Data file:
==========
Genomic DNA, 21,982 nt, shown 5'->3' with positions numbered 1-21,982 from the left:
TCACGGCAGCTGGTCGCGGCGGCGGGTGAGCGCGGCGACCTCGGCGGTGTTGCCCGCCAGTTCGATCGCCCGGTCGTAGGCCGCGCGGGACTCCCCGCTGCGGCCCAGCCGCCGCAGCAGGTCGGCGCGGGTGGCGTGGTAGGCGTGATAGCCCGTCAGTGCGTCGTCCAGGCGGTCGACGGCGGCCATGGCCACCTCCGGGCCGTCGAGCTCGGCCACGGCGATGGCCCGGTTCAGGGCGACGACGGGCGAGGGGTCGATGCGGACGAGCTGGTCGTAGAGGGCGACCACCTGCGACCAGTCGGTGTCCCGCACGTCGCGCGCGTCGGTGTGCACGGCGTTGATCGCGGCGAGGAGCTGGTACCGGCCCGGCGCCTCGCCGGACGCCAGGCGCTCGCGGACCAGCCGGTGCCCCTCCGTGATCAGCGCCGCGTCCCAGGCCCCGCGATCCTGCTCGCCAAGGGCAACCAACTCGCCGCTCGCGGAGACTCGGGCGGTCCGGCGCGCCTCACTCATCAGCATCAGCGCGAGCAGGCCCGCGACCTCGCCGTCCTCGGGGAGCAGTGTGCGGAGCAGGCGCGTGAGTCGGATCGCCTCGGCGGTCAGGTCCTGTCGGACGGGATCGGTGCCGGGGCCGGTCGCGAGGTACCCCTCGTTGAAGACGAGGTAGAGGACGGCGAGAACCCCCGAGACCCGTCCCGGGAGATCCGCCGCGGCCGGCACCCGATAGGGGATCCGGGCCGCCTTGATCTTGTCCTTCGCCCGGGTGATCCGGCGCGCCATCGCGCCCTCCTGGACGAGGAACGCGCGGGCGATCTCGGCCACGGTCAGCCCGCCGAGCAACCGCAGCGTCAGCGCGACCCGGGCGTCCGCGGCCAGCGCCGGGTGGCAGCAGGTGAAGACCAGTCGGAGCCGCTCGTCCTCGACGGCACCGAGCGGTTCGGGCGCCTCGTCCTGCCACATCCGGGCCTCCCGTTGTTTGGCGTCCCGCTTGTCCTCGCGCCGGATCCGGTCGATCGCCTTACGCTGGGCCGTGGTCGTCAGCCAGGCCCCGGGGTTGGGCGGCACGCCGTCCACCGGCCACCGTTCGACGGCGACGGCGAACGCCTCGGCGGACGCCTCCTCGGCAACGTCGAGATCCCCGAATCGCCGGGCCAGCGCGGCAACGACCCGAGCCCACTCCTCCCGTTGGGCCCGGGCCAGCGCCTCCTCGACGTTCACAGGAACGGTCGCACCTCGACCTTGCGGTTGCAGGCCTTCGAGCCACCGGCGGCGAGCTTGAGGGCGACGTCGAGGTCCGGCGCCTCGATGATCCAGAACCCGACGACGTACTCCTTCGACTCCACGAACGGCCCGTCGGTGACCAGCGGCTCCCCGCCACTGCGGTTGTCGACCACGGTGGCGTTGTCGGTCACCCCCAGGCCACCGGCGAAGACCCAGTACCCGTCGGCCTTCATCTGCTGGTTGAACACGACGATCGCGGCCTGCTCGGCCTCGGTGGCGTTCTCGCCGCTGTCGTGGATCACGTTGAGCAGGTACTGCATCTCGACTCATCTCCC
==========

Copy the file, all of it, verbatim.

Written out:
Genomic DNA, 21,982 nt, shown 5'->3' with positions numbered 1-21,982 from the left:
TCACGGCAGCTGGTCGCGGCGGCGGGTGAGCGCGGCGACCTCGGCGGTGTTGCCCGCCAGTTCGATCGCCCGGTCGTAGGCCGCGCGGGACTCCCCGCTGCGGCCCAGCCGCCGCAGCAGGTCGGCGCGGGTGGCGTGGTAGGCGTGATAGCCCGTCAGTGCGTCGTCCAGGCGGTCGACGGCGGCCATGGCCACCTCCGGGCCGTCGAGCTCGGCCACGGCGATGGCCCGGTTCAGGGCGACGACGGGCGAGGGGTCGATGCGGACGAGCTGGTCGTAGAGGGCGACCACCTGCGACCAGTCGGTGTCCCGCACGTCGCGCGCGTCGGTGTGCACGGCGTTGATCGCGGCGAGGAGCTGGTACCGGCCCGGCGCCTCGCCGGACGCCAGGCGCTCGCGGACCAGCCGGTGCCCCTCCGTGATCAGCGCCGCGTCCCAGGCCCCGCGATCCTGCTCGCCAAGGGCAACCAACTCGCCGCTCGCGGAGACTCGGGCGGTCCGGCGCGCCTCACTCATCAGCATCAGCGCGAGCAGGCCCGCGACCTCGCCGTCCTCGGGGAGCAGTGTGCGGAGCAGGCGCGTGAGTCGGATCGCCTCGGCGGTCAGGTCCTGTCGGACGGGATCGGTGCCGGGGCCGGTCGCGAGGTACCCCTCGTTGAAGACGAGGTAGAGGACGGCGAGAACCCCCGAGACCCGTCCCGGGAGATCCGCCGCGGCCGGCACCCGATAGGGGATCCGGGCCGCCTTGATCTTGTCCTTCGCCCGGGTGATCCGGCGCGCCATCGCGCCCTCCTGGACGAGGAACGCGCGGGCGATCTCGGCCACGGTCAGCCCGCCGAGCAACCGCAGCGTCAGCGCGACCCGGGCGTCCGCGGCCAGCGCCGGGTGGCAGCAGGTGAAGACCAGTCGGAGCCGCTCGTCCTCGACGGCACCGAGCGGTTCGGGCGCCTCGTCCTGCCACATCCGGGCCTCCCGTTGTTTGGCGTCCCGCTTGTCCTCGCGCCGGATCCGGTCGATCGCCTTACGCTGGGCCGTGGTCGTCAGCCAGGCCCCGGGGTTGGGCGGCACGCCGTCCACCGGCCACCGTTCGACGGCGACGGCGAACGCCTCGGCGGACGCCTCCTCGGCAACGTCGAGATCCCCGAATCGCCGGGCCAGCGCGGCAACGACCCGAGCCCACTCCTCCCGTTGGGCCCGGGCCAGCGCCTCCTCGACGTTCACAGGAACGGTCGCACCTCGACCTTGCGGTTGCAGGCCTTCGAGCCACCGGCGGCGAGCTTGAGGGCGACGTCGAGGTCCGGCGCCTCGATGATCCAGAACCCGACGACGTACTCCTTCGACTCCACGAACGGCCCGTCGGTGACCAGCGGCTCCCCGCCACTGCGGTTGTCGACCACGGTGGCGTTGTCGGTCACCCCCAGGCCACCGGCGAAGACCCAGTACCCGTCGGCCTTCATCTGCTGGTTGAACACGACGATCGCGGCCTGCTCGGCCTCGGTGGCGTTCTCGCCGCTGTCGTGGATCACGTTGAGCAGGTACTGCATCTCGACTCATCTCCC